The Labeled Pedestrian in the Wild Dataset

Datasets LPW MARS Market iLIDS-VID PRID2011 CUHK03
#identities 2,731 1,261 1501 300 200 1360
#BBoxes 590,547 1,067,516 32,668 43,800 40k 13,164
DT failure no yes yes no no no
#tracklets 7,694 20,715 - 600 400 -

Table 1: Comparing LPW with existing datasets containing MARS (?), Market (?), iLIDS-VID (?), PRID2011 (?) and CUHK03 (?). The DT failure stands for whether detection or tracking failure in sequences exist. The symbol # represents the number of corresponding aspects.
Figure 5: Sample images from the different cameras in the LPW. There are various postures and large span of age.

In this section, a new person re-id dataset, the LPW dataset, is introduced. The dataset is collected in three different crowded scenes. There are three cameras placed in the first scene and four in other two scenes. During collection, the cameras with the same parameters set were placed at the two intersections of the street. The LPW consists of 2,731 different pedestrians and we make sure that each annotated identity is captured by at least two cameras so that cross-camera search can be performed. Sample images from different perspectives of view are shown in Figure 5.

The conversion from raw video to tracklets is threefold. First, pedestrians are captured by an elaborate detector. Then the overlaps between bounding boxes in two consecutive frames are computed to correctly assign boxed person images into their tracklets. Finally, we manually clean up the dataset, eliminating contaminated images caused by wrong detection and impure tracklets with tracking errors. As result, a total of 7,694 image sequences are generated with an average of 77 frames per sequence. There are 1058, 1114 and 559 pedestrians captured by two, three and four cameras, respectively.

Overall, our dataset has three characteristics. First, from the comparison in the Table 1 we can see that most existing datasets are either too small in size or large in size but not clean, which negatively affects the implementation of many new ideas. Our dataset not only has a large scale in the number of pedestrians but also bears cleanliness over sequences, which meets the training requirements of many deep networks. Second, other large data sets exist in many cases where area of pedestrian account for only a small proportion of the image and in LPW the bounding boxes is fine-tuned to make sure that area of pedestrian is dominant. Third, this dataset is collected in three different crowded scenes with a large span of age, frequent occlusion, and various postures, all reflecting real-world conditions. The large-scale dataset with good cleanness can be fully exploited to obtain more discriminative information about the person of interest.


In this section, we evaluate the performance of RQEN on two publicly available video datasets and proposed large-scale dataset for video-based person re-id: the PRID 2011 dataset (?), iLIDS-VID dataset (?) ,MARS (?)and LPW. After that, we verify the generalization ability of our model on cross-database testing. Finally, the compatibility of generative scores with different image parts and the complementarity of information are discussed in detail.

Datasets and Settings

Datasets and Evaluation. In our experiments, we adopted a multi-shot experiment setting. The evaluation of PRID 2011 and iLIDS-VID is same with CNN+RNN (?). In the LPW, the second scene and the third scene with a total of 1,975 people are used for training, and the first scene is tested with 756 people. For the LPW, the videos from in the first scene are used as probe set and the other two views are used as the gallery set. The images of and are used for training. The reason for using as a test set is that the first scene contains all the challenging cases such as occlusion and significant changes of pedestrian pose in the other scenes. Features are measured using cosine distance. The results are reported in terms of Cumulative Matching Characteristics (CMC) curves. The evaluation of MARS is same as  (?). To obtain statistically reliable results, we repeat the experiment ten times on PRID2011, iLIDS-VID and report the average of the results.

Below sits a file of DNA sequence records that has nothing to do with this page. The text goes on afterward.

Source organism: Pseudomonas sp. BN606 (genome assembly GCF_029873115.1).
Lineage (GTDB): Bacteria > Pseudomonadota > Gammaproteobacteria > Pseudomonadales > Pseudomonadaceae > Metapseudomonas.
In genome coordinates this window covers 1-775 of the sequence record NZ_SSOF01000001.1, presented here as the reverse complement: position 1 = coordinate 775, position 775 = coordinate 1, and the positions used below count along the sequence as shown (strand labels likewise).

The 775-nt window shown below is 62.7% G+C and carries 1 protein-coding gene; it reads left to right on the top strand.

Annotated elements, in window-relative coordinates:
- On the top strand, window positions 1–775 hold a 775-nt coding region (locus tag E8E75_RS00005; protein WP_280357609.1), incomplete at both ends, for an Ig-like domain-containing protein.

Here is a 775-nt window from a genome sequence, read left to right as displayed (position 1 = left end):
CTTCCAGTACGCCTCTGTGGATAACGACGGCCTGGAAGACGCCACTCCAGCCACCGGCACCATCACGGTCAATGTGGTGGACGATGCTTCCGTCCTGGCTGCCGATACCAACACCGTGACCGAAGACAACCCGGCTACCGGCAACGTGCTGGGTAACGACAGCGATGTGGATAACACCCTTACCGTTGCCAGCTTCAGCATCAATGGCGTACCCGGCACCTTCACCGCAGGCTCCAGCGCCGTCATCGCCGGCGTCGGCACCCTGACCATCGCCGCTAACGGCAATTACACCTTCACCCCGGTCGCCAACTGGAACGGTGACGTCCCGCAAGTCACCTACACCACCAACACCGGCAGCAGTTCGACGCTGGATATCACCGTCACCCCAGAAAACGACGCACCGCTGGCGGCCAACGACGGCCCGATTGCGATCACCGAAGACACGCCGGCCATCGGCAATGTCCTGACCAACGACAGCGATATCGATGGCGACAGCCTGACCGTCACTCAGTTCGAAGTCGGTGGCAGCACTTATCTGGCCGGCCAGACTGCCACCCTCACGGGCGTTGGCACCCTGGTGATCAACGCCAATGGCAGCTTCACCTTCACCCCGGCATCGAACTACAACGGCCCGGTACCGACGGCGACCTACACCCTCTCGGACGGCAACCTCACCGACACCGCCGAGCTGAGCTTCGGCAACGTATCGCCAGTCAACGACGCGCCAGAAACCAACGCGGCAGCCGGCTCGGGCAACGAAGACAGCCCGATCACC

Conf (a) (b) (c) (d) (e) (f) (g)
CMC1 64.8 58.2 69.1 54.9 72.6 43.6 77.1
CMC5 85.5 85.7 88.9 77.2 91.6 68.2 93.2
CMC10 89.9 92.2 94.0 85.7 96.4 76.5 97.7
CMC20 95.3 98.0 97.3 92.9 99.1 83.0 99.4
CMC1 81.6 76.9 86.1 75.7 90.0 39.7 91.8
CMC5 96.5 95.6 97.2 91.7 98.8 64.9 98.4
CMC10 98.3 99.1 99.1 96.1 99.8 76.1 99.3
CMC20 99.1 99.8 99.6 97.9 100.0 85.7 99.8
Table 2: Ablation study on iLIDS-VID and PRID2011

Ablation Study on iLIDS-VID and PRID2011

Table 2 compares the influence of different units in RQEN. We remark that in this table all results are trained with the same data set and tested using the same configuration. Method(a) is the GoogLeNet (?) with batch normalization (?) initialized with the ImageNet model and benefited from stronger generalization ability of GoogLeNet with batch normalization, the performance of our baseline has achieved higher accuracy. In method(b),(c) and (d), , and represent the features of different regions as mentioned in above and in the result, we can notice that the middle part has a wealth of information which fits our perception that the upper part and middle part of the body plays a better role in identifying a person. In order to verify the effectiveness of region-based quality generation part, we performed two other comparisons method(e) and (f). In the first experiment , we fixed the quality generation unit by setting all the quality scores to 1. The results have a large variance on PRID2011 and iLIDS-VID because of the limited identities. So the evaluations are repeated times to get the average accuracy and the standard deviation for (e) and (g). Notice that joint training of image-level and video-level improves performance to a certain extent and with the assist of region-based quality, there is a greater increase in performance. Considering that RQEN has increased the number of parameters and in order to explore the impact of parameter increase on performance, we configure which has the same number of parameters with RQEN. The branches generated scores is used for generating features and we directly concat the scalar with the feature produced by these branches to be the final feature. Over-fitting of the network caused by insufficient data results in the decrease of performance of method(f) on iLIDS-VID. Method(g) is the configuration of RQEN and all the region proposals and the corresponding region-based quality scores are used. The result of ablation study experiments on large-scale LPW is shown in Figure 6.